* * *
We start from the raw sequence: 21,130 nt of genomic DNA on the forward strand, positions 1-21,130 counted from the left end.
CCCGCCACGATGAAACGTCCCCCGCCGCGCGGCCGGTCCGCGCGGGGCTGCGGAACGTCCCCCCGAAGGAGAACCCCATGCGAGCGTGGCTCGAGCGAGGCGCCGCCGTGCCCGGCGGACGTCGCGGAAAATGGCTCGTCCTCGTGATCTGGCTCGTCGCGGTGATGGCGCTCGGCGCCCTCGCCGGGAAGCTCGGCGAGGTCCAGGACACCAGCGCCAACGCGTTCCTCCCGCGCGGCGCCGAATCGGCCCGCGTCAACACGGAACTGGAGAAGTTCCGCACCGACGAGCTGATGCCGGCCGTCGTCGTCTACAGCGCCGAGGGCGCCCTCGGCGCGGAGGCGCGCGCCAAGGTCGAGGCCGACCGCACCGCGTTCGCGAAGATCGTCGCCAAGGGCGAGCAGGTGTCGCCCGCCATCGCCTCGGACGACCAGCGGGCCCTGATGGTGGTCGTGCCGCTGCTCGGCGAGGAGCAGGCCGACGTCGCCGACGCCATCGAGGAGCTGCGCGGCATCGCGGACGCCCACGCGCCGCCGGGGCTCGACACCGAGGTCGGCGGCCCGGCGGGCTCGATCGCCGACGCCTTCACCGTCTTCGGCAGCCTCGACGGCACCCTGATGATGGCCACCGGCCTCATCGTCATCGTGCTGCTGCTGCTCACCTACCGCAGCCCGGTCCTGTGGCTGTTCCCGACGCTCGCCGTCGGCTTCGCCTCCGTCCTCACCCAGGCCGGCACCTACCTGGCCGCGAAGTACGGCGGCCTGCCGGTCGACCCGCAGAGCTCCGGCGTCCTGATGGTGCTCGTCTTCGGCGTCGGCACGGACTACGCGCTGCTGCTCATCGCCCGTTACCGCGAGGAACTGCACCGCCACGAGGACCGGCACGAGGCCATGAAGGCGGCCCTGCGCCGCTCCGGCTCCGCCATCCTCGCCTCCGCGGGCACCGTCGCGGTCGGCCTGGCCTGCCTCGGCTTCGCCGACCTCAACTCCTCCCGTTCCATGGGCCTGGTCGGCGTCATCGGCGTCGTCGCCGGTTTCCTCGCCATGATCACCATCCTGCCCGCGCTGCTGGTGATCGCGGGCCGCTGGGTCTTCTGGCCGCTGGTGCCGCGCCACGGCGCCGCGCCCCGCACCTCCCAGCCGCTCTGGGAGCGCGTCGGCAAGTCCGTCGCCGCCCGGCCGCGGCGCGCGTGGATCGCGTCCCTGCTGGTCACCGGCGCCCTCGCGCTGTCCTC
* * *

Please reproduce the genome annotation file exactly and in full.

We start from the raw sequence: 21,130 nt of genomic DNA on the forward strand, positions 1-21,130 counted from the left end.
CCCGCCACGATGAAACGTCCCCCGCCGCGCGGCCGGTCCGCGCGGGGCTGCGGAACGTCCCCCCGAAGGAGAACCCCATGCGAGCGTGGCTCGAGCGAGGCGCCGCCGTGCCCGGCGGACGTCGCGGAAAATGGCTCGTCCTCGTGATCTGGCTCGTCGCGGTGATGGCGCTCGGCGCCCTCGCCGGGAAGCTCGGCGAGGTCCAGGACACCAGCGCCAACGCGTTCCTCCCGCGCGGCGCCGAATCGGCCCGCGTCAACACGGAACTGGAGAAGTTCCGCACCGACGAGCTGATGCCGGCCGTCGTCGTCTACAGCGCCGAGGGCGCCCTCGGCGCGGAGGCGCGCGCCAAGGTCGAGGCCGACCGCACCGCGTTCGCGAAGATCGTCGCCAAGGGCGAGCAGGTGTCGCCCGCCATCGCCTCGGACGACCAGCGGGCCCTGATGGTGGTCGTGCCGCTGCTCGGCGAGGAGCAGGCCGACGTCGCCGACGCCATCGAGGAGCTGCGCGGCATCGCGGACGCCCACGCGCCGCCGGGGCTCGACACCGAGGTCGGCGGCCCGGCGGGCTCGATCGCCGACGCCTTCACCGTCTTCGGCAGCCTCGACGGCACCCTGATGATGGCCACCGGCCTCATCGTCATCGTGCTGCTGCTGCTCACCTACCGCAGCCCGGTCCTGTGGCTGTTCCCGACGCTCGCCGTCGGCTTCGCCTCCGTCCTCACCCAGGCCGGCACCTACCTGGCCGCGAAGTACGGCGGCCTGCCGGTCGACCCGCAGAGCTCCGGCGTCCTGATGGTGCTCGTCTTCGGCGTCGGCACGGACTACGCGCTGCTGCTCATCGCCCGTTACCGCGAGGAACTGCACCGCCACGAGGACCGGCACGAGGCCATGAAGGCGGCCCTGCGCCGCTCCGGCTCCGCCATCCTCGCCTCCGCGGGCACCGTCGCGGTCGGCCTGGCCTGCCTCGGCTTCGCCGACCTCAACTCCTCCCGTTCCATGGGCCTGGTCGGCGTCATCGGCGTCGTCGCCGGTTTCCTCGCCATGATCACCATCCTGCCCGCGCTGCTGGTGATCGCGGGCCGCTGGGTCTTCTGGCCGCTGGTGCCGCGCCACGGCGCCGCGCCCCGCACCTCCCAGCCGCTCTGGGAGCGCGTCGGCAAGTCCGTCGCCGCCCGGCCGCGGCGCGCGTGGATCGCGTCCCTGCTGGTCACCGGCGCCCTCGCGCTGTCCTC